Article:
A council’s plans to expand its selective licensing scheme while Coronavirus is wreaking havoc is reckless and could lead to a lack of housing stock, say East Midlands landlords.
Gedling Council in Nottinghamshire has launched a consultation to expand the Netherfield pilot scheme into Colwick, Carlton Hill, Daybrook and Newstead Village.
But only 5% of the 662 properties in the pilot scheme had problems requiring immediate action, according to the council, although 86% of these had hazards that needed work to protect health and safety.
Regional landlord group EMPO believes the consultation is contrary to MHCLG guidance asking local authorities to suspend this kind of activity until the crisis is over.
“Experience in Nottingham shows landlords pass the cost of licensing onto tenants in the form of higher rents,” says its business development director Giles Inman (pictured left).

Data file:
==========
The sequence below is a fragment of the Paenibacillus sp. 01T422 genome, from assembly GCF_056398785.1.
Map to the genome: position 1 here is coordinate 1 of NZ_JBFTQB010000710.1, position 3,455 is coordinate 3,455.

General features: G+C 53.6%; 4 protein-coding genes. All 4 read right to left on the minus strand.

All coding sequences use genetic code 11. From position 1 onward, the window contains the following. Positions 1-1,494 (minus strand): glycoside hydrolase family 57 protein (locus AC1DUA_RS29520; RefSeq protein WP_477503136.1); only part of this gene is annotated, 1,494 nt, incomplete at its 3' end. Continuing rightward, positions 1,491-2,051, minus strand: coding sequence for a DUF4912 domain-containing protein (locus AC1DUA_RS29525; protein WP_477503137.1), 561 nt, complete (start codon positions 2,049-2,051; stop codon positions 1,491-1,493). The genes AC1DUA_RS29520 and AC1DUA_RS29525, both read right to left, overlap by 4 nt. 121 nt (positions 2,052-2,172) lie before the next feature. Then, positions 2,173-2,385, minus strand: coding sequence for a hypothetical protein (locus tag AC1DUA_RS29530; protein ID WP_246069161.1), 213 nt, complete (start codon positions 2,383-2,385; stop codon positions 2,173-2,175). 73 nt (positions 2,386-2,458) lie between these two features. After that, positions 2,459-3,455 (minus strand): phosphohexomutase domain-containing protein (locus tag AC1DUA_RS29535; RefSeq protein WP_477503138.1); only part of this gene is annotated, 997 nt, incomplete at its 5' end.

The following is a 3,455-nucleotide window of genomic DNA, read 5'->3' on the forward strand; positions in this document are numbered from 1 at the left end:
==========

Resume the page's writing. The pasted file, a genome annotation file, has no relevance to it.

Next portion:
“This increases tenant financial hardship and unmanageable demand for social housing.”
He says letting agents have reported landlords disposing of good quality housing stock over the last two years as a direct impact of selective licensing.
Local agent David James adds: “We still have client money sat in our client’s account in relation to licensing applications submitted in 2018. How can they justify extending this scheme when they haven’t even processed the 600-odd applications from the last two years?”
EMPO believes that the council already has extensive powers to deal with landlords renting dangerous housing, but council leader John Clarke insists the scheme has raised many renters’ living standards.
He says: “We want to create safer communities for our residents and reduce hardship and inequality and this scheme will help contribute towards that ambition. We also want to reduce anti-social behaviour and fear of crime and we have seen this happen during the pilot scheme in Netherfield.”
The consultation ends in January and, if approved, could be implemented mid-2021 – depending on the Covid situation.